Employment Cases Update

Wisbey v Commissioner of the City of London Police & Anr [2021] EWCA Civ 650

Date published: 19/05/2021

Appeal against a failure to award the appellant a sum for injury to feelings after a successful claim of unlawful indirect discrimination. Appeal dismissed.

Throughout his employment as a police officer, (he was an authorised firearms officer ("AFO") and advanced driver), the appellant has had a form of defective colour vision. This has had no obvious effect on his ability to discharge his duties, but it led his employer, the respondent, to remove him from both his AFO role in March 2017 and later, from advanced driving duties as well. Following a series of further colour vision tests he was reinstated to both roles in February 2018. 8% of men and only 0.25% of women suffer colour vision defects. The appellant made a claim of unlawful indirect discrimination in the ET: the claim based on his removal as an AFO was dismissed, but his claim for unlawful indirect sex discrimination in removing him from rapid response driving was upheld. The Tribunal declined to make an award of compensation for injury to feelings in light of the evidence. It found that the unlawful indirect sex discrimination was unintentional in the sense that the respondent did not know, in applying the various colour vision requirements for driving to the appellant, that he would be put at a particular disadvantage as a man, and did not intend that consequence. The principal question raised by this appeal is whether the provision in the Equality Act 2010 dealing with remedies in a case of unintentional unlawful indirect discrimination is incompatible with EU law; and whether that incompatibility resulted in a failure to award compensation to the appellant, (who succeeded in establishing unlawful indirect discrimination), for injury to his feelings in this case.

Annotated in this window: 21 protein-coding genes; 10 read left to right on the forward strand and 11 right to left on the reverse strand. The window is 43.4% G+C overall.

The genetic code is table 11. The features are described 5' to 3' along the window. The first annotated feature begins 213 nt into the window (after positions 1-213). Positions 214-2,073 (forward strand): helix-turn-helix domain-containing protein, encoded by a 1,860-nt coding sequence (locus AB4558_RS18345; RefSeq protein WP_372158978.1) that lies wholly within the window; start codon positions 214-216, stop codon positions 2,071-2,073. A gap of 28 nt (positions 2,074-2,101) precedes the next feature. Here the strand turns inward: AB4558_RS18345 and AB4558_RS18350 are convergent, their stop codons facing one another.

The Court of Appeal dismissed the appeal. Having first considered the remedies of a declaration and a recommendation, there is no restriction or prohibition in section 124(5) on a tribunal's power to make a compensation order where loss is sustained as a consequence of established unlawful but unintentional indirect discrimination. If, after consideration, a tribunal decides that a declaration and a recommendation are appropriate, nothing in the terms of the statute precludes a tribunal from also awarding compensation, still less requiring a tribunal to reach a conclusion that loss sustained by reason of the unintentional indirect discrimination should nevertheless be uncompensated for that reason.

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